diligence and commitment in using and applying it-has sparked important changes in school
experiences for students across the nation. Repealing the guidance would stall that progress in
many places, leaving more students of color and
those with disabilities vulnerable to being needlessly thrown out of school. It would communicate an ugly message to them that their schools
are not prepared for them and do not believe in
carries on his or her
shoulders the most
of machinery nature
has ever produced."
VANITA GUPTA is the president and CEO of
The Leadership Conference on Civil and Human Rights.
She previously served as the head of the civil rights
division at the U.S. Department of Justice during the
Obama administration. CATHERINE E. LHAMON chairs
the U.S. Commission on Civil Rights and litigates on
behalf of children and youth in poverty at the National
Center for Youth Law. She previously served as the
assistant secretary for civil rights at the U.S. Department
of Education during the Obama administration.
source, and yet all arrive at different solutions.
Further, students need to learn how to
manage risk and rebound from mistakes.
That's where teaching to the test is particularly lacking. In multiple-choice questions,
there's no value in a wrong answer. Inventiveness, on the other hand, depends on
prolific options and a tolerance for the fact
that many of them will fail. "Sandboxing" is
one way of encouraging such gambits: Students try out multiple ideas before getting
graded, receive feedback, and then pursue
one of their options to completion.
For a part of each school day, classrooms
need to become studios, workshops, and
laboratories. Teachers sometimes express
the concern that those kind of open-ended
activities invite chaos. To the contrary, the
data indicate that creatively engaged students are less distracted and disruptive. A
2013 study from Houston public schools,
for instance, found a correlation between
high arts involvement and decreased disciplinary and truancy rates-even after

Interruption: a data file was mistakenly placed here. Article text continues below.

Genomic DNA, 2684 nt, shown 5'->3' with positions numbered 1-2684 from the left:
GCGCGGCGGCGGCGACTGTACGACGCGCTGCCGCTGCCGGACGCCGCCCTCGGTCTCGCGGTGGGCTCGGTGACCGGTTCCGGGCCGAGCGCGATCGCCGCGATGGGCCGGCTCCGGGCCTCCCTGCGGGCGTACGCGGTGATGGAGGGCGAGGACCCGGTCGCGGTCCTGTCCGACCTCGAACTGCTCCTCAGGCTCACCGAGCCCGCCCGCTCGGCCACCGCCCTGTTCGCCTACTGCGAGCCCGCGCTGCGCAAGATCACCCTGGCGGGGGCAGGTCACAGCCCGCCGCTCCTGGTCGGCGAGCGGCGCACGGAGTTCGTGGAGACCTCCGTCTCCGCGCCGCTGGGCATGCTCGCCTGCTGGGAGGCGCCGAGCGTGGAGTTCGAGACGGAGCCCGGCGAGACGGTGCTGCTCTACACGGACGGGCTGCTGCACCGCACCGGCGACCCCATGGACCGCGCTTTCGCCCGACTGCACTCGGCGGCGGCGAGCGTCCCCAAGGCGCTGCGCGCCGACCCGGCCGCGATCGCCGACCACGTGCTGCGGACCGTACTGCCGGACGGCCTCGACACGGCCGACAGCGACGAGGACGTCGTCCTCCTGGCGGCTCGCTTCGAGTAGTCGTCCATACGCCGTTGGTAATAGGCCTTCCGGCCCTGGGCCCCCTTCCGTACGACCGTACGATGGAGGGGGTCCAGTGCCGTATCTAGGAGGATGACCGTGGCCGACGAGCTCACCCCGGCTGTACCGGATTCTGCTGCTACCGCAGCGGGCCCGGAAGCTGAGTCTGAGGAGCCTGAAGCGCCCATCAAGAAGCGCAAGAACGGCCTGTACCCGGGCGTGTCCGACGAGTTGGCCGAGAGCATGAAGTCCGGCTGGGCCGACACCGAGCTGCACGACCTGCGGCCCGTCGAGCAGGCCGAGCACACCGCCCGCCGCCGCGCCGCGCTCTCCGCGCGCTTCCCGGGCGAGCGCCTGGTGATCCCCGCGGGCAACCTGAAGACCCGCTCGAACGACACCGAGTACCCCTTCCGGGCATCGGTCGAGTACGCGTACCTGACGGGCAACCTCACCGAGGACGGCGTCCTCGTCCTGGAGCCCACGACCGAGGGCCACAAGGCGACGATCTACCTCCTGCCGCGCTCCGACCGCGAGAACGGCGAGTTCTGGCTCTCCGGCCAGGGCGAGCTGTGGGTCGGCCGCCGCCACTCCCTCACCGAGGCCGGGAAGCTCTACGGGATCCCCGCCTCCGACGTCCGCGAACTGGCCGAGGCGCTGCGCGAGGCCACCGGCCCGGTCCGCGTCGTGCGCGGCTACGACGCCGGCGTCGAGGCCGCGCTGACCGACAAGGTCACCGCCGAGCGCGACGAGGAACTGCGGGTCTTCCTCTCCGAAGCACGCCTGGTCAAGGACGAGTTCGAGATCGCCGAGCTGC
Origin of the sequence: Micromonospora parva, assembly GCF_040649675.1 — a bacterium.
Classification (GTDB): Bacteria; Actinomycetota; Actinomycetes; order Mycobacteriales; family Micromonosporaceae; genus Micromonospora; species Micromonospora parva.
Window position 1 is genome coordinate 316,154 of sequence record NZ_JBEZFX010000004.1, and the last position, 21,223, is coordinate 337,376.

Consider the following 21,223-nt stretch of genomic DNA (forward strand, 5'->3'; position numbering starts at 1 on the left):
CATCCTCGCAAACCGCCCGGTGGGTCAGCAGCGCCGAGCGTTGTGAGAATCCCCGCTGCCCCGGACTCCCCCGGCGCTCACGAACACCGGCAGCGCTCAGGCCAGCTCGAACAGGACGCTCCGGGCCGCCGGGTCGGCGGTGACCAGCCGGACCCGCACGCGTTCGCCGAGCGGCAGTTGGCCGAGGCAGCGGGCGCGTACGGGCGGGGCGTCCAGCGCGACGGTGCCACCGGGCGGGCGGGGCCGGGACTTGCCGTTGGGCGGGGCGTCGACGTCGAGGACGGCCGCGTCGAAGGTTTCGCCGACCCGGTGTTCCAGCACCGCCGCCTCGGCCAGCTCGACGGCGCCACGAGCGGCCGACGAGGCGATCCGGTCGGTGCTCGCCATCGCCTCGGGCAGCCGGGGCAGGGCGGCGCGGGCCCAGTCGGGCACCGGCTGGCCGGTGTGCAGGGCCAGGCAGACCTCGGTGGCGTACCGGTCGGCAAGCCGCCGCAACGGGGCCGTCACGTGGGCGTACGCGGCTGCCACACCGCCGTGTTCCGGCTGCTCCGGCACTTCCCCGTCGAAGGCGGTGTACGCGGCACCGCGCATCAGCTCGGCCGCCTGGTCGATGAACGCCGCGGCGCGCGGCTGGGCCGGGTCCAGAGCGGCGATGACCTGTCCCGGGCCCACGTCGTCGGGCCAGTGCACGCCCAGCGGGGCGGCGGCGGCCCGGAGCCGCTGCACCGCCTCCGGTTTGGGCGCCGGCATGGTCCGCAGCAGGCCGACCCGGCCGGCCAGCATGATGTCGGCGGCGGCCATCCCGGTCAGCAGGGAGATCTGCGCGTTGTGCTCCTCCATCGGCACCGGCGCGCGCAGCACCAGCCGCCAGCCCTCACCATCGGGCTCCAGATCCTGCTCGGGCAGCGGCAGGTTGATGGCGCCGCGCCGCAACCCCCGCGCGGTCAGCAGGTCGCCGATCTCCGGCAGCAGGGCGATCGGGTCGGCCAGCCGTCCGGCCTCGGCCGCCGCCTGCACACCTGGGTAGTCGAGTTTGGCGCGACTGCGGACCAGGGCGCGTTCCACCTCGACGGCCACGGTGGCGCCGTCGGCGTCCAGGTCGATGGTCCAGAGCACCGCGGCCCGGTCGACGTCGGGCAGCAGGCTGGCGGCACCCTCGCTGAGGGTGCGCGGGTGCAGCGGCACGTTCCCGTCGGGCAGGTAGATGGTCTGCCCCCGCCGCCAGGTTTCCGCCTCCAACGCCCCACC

the researchers controlled for ethnicity,
socioeconomic status, English-language
fluency, and special education or gifted and
talented designation. And there's a good
reason for that: Our brains gradually tune
out the predictable, making it a struggle to
stay focused in the face of drills and rote
learning. Surprise captures our attention.
Creative activities keep the school day
filled with the unexpected, spurring focus.
Around the country, schools that have
added more creativity into the curricu-
lum-whether though the arts or robotics-have seen their dropout rates and disciplinary problems decline.
Creativity is built into the human brain.
Compared to other animals, we have more
brain cells interposed between sensation and
action-making us less reliant on reflex and
more capable of flexibility. And our large prefrontal cortex enables us to simulate possible
futures. As a result of our evolutionarily recent brain expansion, every child carries on
his or her shoulders the most inventive piece
of machinery nature has ever produced.
Creativity is a lifelong gift that needs to be
rewarded and encouraged from a young age.
We're not only losing future Albert Einsteins, but also Emily Dickinsons, Lin-Manuel Mirandas, and Elon Musks. Over half
a century of research has found the same
creative abilities across all demographic
groups. When cultivating creativity becomes
a matter of privilege, society stalls its own
engines. Cognitive flexibility is paramount
in navigating our fast-changing world, and
companies are clamoring for innovators. We
can't afford to let another crop of students
get marginalized. There's no reason an underserved classroom can't be as creatively
vibrant as a well-funded one. Nurturing
human ingenuity in every neighborhood
will make our society not only fairer, but
also more visionary and resilient. n
ANTHONY BRANDT, a composer, and DAVID
EAGLEMAN, a neuroscientist, are the authors
of The Runaway Species: How Human Creativity
Remakes the World (Catapult, 2017).
EDUCATION WEEK | April 11, 2018 | www.edweek.org | 23